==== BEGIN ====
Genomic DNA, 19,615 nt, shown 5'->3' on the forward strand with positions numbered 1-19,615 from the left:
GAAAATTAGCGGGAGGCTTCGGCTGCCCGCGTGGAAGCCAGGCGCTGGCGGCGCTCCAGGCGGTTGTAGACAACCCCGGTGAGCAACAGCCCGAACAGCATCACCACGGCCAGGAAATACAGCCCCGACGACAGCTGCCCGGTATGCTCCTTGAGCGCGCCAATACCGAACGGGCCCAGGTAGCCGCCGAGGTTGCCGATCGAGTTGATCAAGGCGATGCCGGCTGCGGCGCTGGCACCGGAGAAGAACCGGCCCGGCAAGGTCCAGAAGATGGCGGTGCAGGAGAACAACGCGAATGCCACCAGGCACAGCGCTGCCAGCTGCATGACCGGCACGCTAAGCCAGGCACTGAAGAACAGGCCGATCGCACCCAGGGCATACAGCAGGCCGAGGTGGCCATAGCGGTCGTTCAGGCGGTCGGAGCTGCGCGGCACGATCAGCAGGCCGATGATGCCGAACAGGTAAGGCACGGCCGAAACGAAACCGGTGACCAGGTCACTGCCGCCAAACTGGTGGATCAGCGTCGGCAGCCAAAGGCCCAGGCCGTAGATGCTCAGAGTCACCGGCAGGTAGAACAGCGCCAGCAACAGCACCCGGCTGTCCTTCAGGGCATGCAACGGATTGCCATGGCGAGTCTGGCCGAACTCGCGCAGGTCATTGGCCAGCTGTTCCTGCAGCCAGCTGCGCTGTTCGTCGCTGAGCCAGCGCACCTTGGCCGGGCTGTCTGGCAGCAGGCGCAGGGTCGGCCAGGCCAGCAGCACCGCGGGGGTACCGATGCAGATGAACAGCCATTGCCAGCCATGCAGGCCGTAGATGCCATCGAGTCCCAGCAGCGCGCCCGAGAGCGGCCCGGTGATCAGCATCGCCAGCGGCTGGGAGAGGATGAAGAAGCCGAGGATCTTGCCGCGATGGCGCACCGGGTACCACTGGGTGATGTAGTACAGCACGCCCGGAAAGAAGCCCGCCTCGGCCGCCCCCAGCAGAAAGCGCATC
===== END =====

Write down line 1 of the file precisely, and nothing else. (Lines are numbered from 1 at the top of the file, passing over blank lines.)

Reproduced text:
Genomic DNA, 19,615 nt, shown 5'->3' on the forward strand with positions numbered 1-19,615 from the left: